In the Old Testament, the outward sign of a child being brought into the Covenant between God and his people was the ordinance of circumcision. This ordinance was performed on eight-day old boys who were brought to the temple (or synagogue) by his parents. It doesn’t take a genius to figure out that eight-day olds don’t have the capacity to understand what circumcision is and what it means, much less so would a little tyke ask for it even if he did! The fact is, the infant boy’s parents covenanted with God on his behalf, and God accepted the child into the Covenant as a result of what the parents did for the baby.

This is a perfect parallel with baptism because, after all, baptism replaced circumcision (cf. Colossians 2:11-12). When Christian parents bring their babies to be baptized, the same thing happens, though on a higher, perfected level of sacramental grace. I once wrote that, “In the same way that a child is born into the world from the womb of his mother and has no capacity to comprehend (much less choose) what is happening to him, so too a child can be re-born into the life of Christ through grace and not be able to comprehend the gift of grace being bestowed on him.”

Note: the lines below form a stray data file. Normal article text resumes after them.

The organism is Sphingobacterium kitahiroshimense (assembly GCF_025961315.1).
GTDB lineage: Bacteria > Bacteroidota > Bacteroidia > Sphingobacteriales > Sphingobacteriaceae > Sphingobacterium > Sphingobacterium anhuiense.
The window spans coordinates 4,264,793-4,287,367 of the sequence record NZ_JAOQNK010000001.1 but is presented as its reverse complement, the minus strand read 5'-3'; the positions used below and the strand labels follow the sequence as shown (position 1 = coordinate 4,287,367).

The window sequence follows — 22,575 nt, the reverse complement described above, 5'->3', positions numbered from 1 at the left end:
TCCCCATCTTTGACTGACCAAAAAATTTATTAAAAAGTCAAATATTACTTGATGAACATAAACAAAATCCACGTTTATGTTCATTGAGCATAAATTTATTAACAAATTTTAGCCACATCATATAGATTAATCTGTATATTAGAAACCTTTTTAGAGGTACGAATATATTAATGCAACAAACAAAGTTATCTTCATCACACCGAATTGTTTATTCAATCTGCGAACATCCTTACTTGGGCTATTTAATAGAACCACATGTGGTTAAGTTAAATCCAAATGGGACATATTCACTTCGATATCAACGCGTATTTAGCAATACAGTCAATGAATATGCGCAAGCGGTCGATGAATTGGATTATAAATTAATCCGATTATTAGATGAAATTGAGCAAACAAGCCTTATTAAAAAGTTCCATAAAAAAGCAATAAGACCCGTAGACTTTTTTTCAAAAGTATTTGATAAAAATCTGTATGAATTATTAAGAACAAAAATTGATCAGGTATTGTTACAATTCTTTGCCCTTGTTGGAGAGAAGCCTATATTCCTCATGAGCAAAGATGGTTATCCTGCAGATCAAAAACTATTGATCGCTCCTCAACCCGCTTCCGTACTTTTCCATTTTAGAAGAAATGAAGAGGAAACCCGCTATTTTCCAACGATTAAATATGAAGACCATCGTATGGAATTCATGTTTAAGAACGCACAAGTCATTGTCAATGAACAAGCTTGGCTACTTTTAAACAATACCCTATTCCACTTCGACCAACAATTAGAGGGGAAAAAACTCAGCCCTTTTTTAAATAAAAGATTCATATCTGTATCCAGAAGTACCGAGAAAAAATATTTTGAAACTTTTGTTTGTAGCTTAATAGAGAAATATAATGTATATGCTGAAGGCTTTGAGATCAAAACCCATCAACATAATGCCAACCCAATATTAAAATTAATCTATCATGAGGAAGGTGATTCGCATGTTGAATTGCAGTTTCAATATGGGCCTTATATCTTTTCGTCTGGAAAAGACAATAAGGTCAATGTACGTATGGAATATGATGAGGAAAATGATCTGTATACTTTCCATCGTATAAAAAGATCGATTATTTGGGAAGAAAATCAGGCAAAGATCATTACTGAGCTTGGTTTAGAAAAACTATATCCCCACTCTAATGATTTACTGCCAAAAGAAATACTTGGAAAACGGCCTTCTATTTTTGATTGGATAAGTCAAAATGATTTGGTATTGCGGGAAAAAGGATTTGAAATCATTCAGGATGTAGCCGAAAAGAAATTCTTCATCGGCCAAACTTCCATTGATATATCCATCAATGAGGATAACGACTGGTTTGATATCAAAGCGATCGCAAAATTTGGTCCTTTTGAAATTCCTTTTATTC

Mark 2:1-12 recounts the episode where Christ healed a paralyzed man. Notice that, because of his illness, he could not approach Christ on his own. So, the man’s friends, who wanted to see him healed, lowered the man down through a hole in the roof on to the floor before Christ. The passage relates that “When Jesus saw their faith, he said to the paralytic, ‘Child, your sins are forgiven.’” This is another excellent parallel to infant baptism. God is pleased by the faith of the parents and their desire to have their child baptized and receive the graces of the sacrament.

And finally, let’s not forget what happened in Luke 18:15-17 when some disciples tried to prevent parents from bringing their children to Jesus:

“Now they were bringing even infants to him that he might touch them; and when the disciples saw it, they rebuked them. But Jesus called them to him, saying, ‘Let the children come to me, and do not hinder them; for to such belongs the kingdom of God. Truly, I say to you, whoever does not receive the kingdom of God like a child shall not enter it.’”

This passage leaves little room for doubt that Christ intends for parents to “bring even infants” to him in the sacrament of baptism.

Additional passages: Genesis 17:11, 18:16-33; Exodus 13:13-14; Leviticus 12:2-3; Matt. 8:5-13; 15:21-28; 19:13-15; Mark 16:15-16; Luke 1:59, 7:1-20; John 3:3-5, 22; Acts 16:30-33, 22:16; Romans 6:2-4; 1 Corinthians 6:11; Colossians 2:11-14; Titus 3:3-7; and Hebrews 10:21-22. Related Sections in the Catechism: CCC 535-537, 1226-1284

Patrick Madrid is an author, public speaker and the publisher of Envoy Magazine. Visit his web site at www.surprisedbytruth.com